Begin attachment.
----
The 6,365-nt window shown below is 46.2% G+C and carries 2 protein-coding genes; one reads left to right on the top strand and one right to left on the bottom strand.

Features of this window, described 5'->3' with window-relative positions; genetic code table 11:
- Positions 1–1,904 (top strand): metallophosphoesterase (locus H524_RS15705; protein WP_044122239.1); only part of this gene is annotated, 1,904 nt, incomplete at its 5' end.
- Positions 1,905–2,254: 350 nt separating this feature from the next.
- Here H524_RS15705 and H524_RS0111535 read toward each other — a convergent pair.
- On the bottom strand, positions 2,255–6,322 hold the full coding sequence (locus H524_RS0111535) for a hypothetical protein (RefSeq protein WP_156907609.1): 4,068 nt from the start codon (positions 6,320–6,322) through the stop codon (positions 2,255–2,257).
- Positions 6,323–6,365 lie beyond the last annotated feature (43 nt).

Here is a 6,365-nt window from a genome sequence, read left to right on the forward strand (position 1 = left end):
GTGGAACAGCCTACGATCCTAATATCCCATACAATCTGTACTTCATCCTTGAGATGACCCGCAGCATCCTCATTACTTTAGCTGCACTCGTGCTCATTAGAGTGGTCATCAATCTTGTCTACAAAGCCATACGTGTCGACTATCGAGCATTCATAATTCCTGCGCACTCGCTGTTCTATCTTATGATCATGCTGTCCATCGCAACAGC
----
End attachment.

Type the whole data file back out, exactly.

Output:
The 6,365-nt window shown below is 46.2% G+C and carries 2 protein-coding genes; one reads left to right on the top strand and one right to left on the bottom strand.

Features of this window, described 5'->3' with window-relative positions; genetic code table 11:
- Positions 1–1,904 (top strand): metallophosphoesterase (locus H524_RS15705; protein WP_044122239.1); only part of this gene is annotated, 1,904 nt, incomplete at its 5' end.
- Positions 1,905–2,254: 350 nt separating this feature from the next.
- Here H524_RS15705 and H524_RS0111535 read toward each other — a convergent pair.
- On the bottom strand, positions 2,255–6,322 hold the full coding sequence (locus H524_RS0111535) for a hypothetical protein (RefSeq protein WP_156907609.1): 4,068 nt from the start codon (positions 6,320–6,322) through the stop codon (positions 2,255–2,257).
- Positions 6,323–6,365 lie beyond the last annotated feature (43 nt).

Here is a 6,365-nt window from a genome sequence, read left to right on the forward strand (position 1 = left end):
GTGGAACAGCCTACGATCCTAATATCCCATACAATCTGTACTTCATCCTTGAGATGACCCGCAGCATCCTCATTACTTTAGCTGCACTCGTGCTCATTAGAGTGGTCATCAATCTTGTCTACAAAGCCATACGTGTCGACTATCGAGCATTCATAATTCCTGCGCACTCGCTGTTCTATCTTATGATCATGCTGTCCATCGCAACAGC